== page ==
It’s the weekend of the Glorious Fourth! And whether you’re spending it inside by the AC or outside by the pool, one thing’s for sure: The national holiday will afford you some extra time to read. So here’s the best the internet has to offer on books and related topics for the week of June 27, 2016.
- In this, the last week of the Toast, here are the site’s last bookish posts: Carrie Frye gives us a thorough and fascinating history of Miss Havisham, and Carvell Wallace writes beautifully on the Negro Motorist Green Book.
- Once you’re done with those, soothe your broken heart by reading the exquisite short story Chimamanda Ngozi Adichie wrote for the New York Times Book Review on Melania Trump.
Melania decided she would order the flowers herself. Donald was too busy now anyway to call Alessandra’s as usual and ask for “something amazing.” Once, in the early years, before she fully understood him, she had asked what his favorite flowers were.
“I use the best florists in the city, they’re terrific,” he replied, and she realized that taste, for him, was something to be determined by somebody else, and then flaunted.
- The New York Times asked a group of novelists and poets to write about the national parks. I myself am partial to Patricia Lockwood, poet of Weird Twitter, on the Grand Canyon: “Of course the Grand Canyon was a vagina.”
- At LitHub, Emily Barton mounts a defense of plot:
Books depend upon plot. It is the armature upon which everything hangs. Self-styled intelligent readers read for plot every bit as much as those who plow through mass-market paperback thrillers and romances do. (Also, in many cases, those readers are the same person.)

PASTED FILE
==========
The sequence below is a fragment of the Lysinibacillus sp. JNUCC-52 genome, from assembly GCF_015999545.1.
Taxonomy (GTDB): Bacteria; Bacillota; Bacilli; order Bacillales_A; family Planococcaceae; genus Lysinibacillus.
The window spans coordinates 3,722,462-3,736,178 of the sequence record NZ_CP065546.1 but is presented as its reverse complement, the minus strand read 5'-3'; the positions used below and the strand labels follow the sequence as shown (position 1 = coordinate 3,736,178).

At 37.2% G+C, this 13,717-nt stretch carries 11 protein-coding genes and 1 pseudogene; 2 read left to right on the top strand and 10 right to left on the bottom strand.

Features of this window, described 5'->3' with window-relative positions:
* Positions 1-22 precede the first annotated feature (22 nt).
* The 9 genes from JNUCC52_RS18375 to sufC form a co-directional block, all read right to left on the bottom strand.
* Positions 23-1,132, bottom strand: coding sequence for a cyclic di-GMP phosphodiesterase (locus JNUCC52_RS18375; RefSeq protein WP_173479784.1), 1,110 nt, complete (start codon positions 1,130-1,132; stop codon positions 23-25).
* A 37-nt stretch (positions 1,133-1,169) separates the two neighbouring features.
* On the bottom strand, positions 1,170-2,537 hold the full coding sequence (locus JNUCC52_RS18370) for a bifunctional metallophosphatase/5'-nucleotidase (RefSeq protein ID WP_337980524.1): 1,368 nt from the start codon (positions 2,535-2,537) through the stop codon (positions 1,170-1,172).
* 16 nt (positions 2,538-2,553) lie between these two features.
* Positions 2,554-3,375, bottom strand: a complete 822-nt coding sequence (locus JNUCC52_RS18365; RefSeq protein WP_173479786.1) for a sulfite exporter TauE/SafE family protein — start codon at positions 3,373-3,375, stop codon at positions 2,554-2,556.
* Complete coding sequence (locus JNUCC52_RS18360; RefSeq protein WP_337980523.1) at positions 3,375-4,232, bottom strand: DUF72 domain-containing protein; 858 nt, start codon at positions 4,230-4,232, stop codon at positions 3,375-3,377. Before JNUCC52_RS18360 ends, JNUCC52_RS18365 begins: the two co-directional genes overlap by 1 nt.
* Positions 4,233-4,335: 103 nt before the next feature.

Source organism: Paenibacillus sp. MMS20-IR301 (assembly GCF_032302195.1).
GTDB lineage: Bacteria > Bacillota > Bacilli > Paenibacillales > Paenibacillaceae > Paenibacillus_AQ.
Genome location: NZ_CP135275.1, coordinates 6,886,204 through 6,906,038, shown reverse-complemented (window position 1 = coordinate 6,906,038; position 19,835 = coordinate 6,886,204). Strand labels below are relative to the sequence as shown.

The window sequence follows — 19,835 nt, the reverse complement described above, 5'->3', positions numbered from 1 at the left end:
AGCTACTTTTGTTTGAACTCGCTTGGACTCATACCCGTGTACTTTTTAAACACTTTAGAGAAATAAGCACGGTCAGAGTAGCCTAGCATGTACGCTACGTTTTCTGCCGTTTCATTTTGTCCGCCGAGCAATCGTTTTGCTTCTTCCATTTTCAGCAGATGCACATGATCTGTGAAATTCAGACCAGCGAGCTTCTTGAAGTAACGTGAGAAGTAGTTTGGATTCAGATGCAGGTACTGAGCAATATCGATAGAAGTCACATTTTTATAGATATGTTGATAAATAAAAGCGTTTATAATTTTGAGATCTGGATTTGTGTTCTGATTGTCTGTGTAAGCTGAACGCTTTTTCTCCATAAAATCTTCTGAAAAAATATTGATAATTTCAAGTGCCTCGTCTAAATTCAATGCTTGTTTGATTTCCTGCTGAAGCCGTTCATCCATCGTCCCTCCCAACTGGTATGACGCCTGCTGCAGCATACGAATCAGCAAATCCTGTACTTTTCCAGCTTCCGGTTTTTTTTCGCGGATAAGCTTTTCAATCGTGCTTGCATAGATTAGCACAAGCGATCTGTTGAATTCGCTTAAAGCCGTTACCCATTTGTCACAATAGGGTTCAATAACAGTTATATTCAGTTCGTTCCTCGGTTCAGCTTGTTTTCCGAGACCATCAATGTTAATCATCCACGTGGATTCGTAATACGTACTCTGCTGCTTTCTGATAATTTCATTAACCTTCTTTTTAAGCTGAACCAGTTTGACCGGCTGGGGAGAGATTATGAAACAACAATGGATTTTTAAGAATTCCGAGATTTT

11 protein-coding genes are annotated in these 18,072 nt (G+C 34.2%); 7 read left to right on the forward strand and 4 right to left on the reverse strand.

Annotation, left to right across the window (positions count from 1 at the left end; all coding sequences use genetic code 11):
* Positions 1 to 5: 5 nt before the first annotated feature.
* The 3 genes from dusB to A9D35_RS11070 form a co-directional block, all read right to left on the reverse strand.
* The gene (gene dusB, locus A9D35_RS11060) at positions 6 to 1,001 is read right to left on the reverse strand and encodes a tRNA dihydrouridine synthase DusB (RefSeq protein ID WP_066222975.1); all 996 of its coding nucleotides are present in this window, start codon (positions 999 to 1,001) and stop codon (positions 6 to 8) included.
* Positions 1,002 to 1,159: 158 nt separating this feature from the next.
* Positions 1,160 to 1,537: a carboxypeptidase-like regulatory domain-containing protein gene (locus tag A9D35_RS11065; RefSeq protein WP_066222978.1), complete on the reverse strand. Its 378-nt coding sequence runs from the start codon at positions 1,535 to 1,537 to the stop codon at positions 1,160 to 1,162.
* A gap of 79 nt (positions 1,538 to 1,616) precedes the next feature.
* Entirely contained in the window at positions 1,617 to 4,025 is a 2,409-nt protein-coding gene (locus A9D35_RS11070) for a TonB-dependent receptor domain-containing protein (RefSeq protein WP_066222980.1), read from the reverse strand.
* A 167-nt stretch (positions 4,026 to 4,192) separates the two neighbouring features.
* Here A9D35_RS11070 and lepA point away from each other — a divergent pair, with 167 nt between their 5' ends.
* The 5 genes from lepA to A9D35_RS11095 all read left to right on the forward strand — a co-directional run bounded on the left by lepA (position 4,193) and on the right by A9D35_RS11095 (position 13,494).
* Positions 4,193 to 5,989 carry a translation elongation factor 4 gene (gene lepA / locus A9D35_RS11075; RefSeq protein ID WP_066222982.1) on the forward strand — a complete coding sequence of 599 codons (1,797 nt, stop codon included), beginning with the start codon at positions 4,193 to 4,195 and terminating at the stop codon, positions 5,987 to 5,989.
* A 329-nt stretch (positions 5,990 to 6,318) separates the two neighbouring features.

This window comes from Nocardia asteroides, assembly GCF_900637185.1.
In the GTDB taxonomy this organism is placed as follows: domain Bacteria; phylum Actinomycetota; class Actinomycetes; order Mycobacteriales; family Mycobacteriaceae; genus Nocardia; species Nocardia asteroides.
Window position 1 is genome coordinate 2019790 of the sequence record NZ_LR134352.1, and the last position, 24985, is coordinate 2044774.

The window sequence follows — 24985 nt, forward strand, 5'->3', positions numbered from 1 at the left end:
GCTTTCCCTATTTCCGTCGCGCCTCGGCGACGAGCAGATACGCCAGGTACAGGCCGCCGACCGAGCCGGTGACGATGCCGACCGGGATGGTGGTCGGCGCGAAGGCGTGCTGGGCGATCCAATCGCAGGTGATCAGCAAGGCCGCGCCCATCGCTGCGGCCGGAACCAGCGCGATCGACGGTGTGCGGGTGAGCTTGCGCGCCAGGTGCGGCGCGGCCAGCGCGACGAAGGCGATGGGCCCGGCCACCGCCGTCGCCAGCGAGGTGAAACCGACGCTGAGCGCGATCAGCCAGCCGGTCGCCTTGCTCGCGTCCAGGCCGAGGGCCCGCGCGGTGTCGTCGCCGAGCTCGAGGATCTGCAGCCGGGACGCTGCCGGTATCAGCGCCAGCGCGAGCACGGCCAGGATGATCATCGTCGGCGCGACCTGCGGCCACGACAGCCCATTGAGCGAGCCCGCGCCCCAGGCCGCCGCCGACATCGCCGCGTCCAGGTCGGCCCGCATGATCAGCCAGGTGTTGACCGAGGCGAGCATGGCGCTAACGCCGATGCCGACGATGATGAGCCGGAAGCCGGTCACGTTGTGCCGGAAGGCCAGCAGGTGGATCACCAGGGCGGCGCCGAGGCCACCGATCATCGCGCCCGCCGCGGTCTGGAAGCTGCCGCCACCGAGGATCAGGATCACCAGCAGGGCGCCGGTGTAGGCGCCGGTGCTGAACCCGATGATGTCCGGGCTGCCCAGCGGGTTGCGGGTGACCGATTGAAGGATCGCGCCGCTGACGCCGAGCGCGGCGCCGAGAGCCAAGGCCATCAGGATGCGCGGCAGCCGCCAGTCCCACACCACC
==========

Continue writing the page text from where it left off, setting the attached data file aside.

- At n+1, Cora Frazier gives us the elevator pitch for Karl Ove Knausaard’s My Struggle:
FADE IN: Limericks in italic font about the author’s mortality. Huh. Well, they aren’t dirty per se, beyond the general obscenity of death itself. If you would just — the elevator will stop at this floor again, on the way down, if you would like to hear a stanz — bye.
- At the New Republic, Suki Kim discusses how her book of intensive investigative reporting was repackaged as a memoir:
By casting my book as personal rather than professional — by marketing me as a woman on a journey of self-discovery, rather than a reporter on a groundbreaking assignment — I was effectively being stripped of my expertise on the subject I knew best. It was a subtle shift, but one familiar to professional women from all walks of life. I was being moved from a position of authority — What do you know? — to the realm of emotion: How did you feel?
- And back at the New York Times, Dani Shapiro writes on how memoir writing comes with its own problems:
People who have read my work feel as if they know me. And while certainly there is a powerful intimacy inherent in the experience of reading memoir, readers who meet me seem a bit embarrassed by this intimacy, as if, rather than having read my books, they have seen me naked without my consent. They seem to think of memoirs as more personal than any other literary form, as if the word “memoir” necessarily signals confession, testimony, diary and strip tease all in one.